What is Punya?
Smartphones are quickly becoming the primary computing and communication platform for people’s daily tasks. With the rise of social networks, people are now comfortable with frequently updating their social profiles with their current activities and/or locations. This new source of information, social signals from microblog platforms, has been found to be especially useful in disaster management and relief operations. For example, during the recent Beijing flash floods, people took to Twitter to provide info rmation about the flooded areas and collaboratively developed a live crisis map of the floods impact using Google Maps. By integrating crowdsourced information with Geographic Information Systems (GIS) data or other open datasets released by the local government, some technical volunteers have developed useful mobile applications for disaster reliefs. However, each organization usually has its own application that creates or consumes data stored in standalone databases, or even worse, in spreadsheets. This means most of these applications are built in silos without exploiting the potential of being “interlinked” with other data collected from other organizations, or even the government. The lack of expertise and the cost for building mobile applications cause relief workers to turn to more manual steps for merging various reports from volunteers. Consequently, the increasingly unorganized and scattered information become noise in the system and can sometimes slowdown the decision making process.
One major challenge is how to effectively integrate data generated by multiple parties, including the “crowd”, relief organizations, and government agencies. We address this challenge by using Linked Data principles to enable the reuse, extension and integration of heterogeneous structured data from distributed sources. However, consuming and generating Linked Data is difficult especially on mobile devices. In this project, we are also focussing on reducing the barrier to the adoption of Linked Data technologies on smartphones.
Our vision is to build up an ecosystem of multi-language and multi-modal tools and volunteer developers around mobile technologies. We envision volunteers working with relief organizations to collaboratively customize, develop, or use mobile apps during a particular crisis to perform a variety of tasks – such as data collection, notification of aggregate information to key decision makers, and co-ordination of relief efforts. The use of mobile technologies will greatly speed up these relief operations that currently suffer from lack of technology or insufficient human resources. The Punya project is aimed at enabling this ecosystem to exist by addressing the key mobile requirements of the humanitarian sector and opening it out to mobile volunteers by reducing the barrier to using these technologies.
Mobile App Development for Disaster Management
This app is inspired by MatchApp, where requests for resources are met with the availability of those resources. Consider this resource match-making scenario: Alice lives in New York City. After Hurricane Sandy hits, Alice wants to help people in need. Bob has been affected by the crisis. Both Bob, the requestor, and Alice, the donator, can place the donation and request for items within our app as shown in the figure below. They can also view/edit/remove recent list of their activities as shown in (c). Alice chooses to donate water, so she checks up all the people within a 3 miles radius of her location who are in need of water on a map as shown in (e). Bob had previously requested water by using our app (d). Alice selects Bob from the list of people in need. Alice and Bob can message directly with each other to arrange the exchange.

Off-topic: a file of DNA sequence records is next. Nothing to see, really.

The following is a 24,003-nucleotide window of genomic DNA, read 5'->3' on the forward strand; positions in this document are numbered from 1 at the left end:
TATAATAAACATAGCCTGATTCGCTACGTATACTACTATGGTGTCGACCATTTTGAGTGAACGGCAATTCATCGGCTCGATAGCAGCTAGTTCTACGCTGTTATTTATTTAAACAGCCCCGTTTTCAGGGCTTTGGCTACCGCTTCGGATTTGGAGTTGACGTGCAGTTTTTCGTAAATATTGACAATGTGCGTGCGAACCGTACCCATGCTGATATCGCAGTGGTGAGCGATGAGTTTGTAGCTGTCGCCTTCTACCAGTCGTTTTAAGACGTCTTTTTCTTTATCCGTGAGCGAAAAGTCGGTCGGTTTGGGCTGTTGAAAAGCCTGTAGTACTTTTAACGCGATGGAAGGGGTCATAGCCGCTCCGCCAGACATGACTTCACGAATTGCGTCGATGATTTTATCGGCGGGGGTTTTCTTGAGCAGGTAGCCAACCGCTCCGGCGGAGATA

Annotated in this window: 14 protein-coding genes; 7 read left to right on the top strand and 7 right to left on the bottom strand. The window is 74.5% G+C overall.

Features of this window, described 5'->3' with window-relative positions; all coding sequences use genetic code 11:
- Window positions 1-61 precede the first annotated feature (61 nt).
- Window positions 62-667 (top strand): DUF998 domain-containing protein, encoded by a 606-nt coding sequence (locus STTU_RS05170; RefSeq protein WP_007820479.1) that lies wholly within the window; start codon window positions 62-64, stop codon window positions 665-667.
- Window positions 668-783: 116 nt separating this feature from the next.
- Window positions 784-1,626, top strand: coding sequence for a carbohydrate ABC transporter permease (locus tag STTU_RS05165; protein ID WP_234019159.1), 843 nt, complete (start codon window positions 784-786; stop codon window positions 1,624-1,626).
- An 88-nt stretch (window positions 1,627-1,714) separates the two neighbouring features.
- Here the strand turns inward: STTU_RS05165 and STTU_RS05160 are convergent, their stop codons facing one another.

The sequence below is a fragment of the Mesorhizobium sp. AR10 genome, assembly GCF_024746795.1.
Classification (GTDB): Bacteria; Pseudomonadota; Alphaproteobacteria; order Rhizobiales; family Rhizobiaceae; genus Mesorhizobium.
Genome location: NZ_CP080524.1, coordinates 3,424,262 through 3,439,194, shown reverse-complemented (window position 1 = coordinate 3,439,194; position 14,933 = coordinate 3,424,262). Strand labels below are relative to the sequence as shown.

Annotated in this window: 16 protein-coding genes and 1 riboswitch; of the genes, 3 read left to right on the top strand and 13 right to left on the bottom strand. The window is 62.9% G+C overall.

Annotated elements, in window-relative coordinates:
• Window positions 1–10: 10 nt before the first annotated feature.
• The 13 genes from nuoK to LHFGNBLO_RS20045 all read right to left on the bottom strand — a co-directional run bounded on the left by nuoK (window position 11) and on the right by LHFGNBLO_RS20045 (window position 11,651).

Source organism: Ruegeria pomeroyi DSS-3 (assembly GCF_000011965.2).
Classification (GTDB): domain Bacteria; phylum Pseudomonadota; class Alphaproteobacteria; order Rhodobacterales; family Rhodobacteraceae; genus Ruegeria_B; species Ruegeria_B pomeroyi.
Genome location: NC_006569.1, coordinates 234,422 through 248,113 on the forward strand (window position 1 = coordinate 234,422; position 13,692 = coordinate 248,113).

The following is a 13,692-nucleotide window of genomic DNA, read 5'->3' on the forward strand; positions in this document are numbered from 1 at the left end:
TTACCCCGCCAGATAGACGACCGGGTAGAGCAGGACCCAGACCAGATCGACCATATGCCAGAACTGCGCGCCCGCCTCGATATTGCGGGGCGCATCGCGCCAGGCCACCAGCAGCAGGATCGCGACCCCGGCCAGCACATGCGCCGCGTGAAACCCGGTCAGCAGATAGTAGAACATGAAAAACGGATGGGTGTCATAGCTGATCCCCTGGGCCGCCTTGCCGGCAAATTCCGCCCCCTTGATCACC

On his way to the grocery store, after a severe hurricane, Joe noticed many parts around his community are in bad conditions. For example, fallen trees are blocking the road and some can be dangerous for the pedestrians. With our WeReport app, he could take either a picture or a video of the scene. He decides to take a picture of the road, by adding a “tag” and a “description” to the image as shown in (f) in the figure above.
WeReport User Interface
Experience Sampling Methods using Mobile Sensors
Shih captured contextual data about everyday mobile use with components of Punya and prompted smartphone users about their privacy preferences under different circumstances.1 Shih used a number of different “probes” to collect information about what the user was doing, including location information, what apps were running on the device and when, etc. The
Survey component was utilized to ask the users questions about their perceived privacy. The
GoogleCloudMessaging component was used for scheduling push notifications to the device to initiate user surveys. Other researchers can similarly leverage these components to employ experience sampling methodology in their research apps.
Patient Diary for Sleep Apnea
Mobile patient diaries are apps used by chronic patients to record medications, symptoms, and vitals—they provide a convenient way for patients to keep track of their health data, and, when they are integrated into Electronic Health Records (EHR), communicate health data to clinicians for longitudinal follow-up. Clinical decision support (CDS) tools, added to the EHR system, can issue recommendations to help with diagnosis and treatment.
In many cases, however, it would be opportune for a patient diary to directly provide decision support: for urgent patient health issues, when wireless connectivity is lacking, or when secure integration with an EHR system is non-existent. Sleep Apnea, for example, has an estimated prevalence from 3% to nearly 50% depending on age group and sex2, with a gold-standard diagnosis involving polysomnography3, a comprehensive test which involves monitoring heart, lung, and brain activity, breathing patterns, and blood oxygen levels. However, more simple home sleep apnea testing may be used to indicate the diagnosis in symptomatic patients2. An app, running locally on the user’s device and outfitted with mobile decision support, can directly analyze the user’s health, based on user input and sensor data, and issue a potential diagnosis of sleep apnea4.
In general, researchers can leverage the
Reasoner components, to implement mobile decision support on smartphones. A dedicated tutorial provides step-by-step directions on how to implement a sleep-apnea mobile app.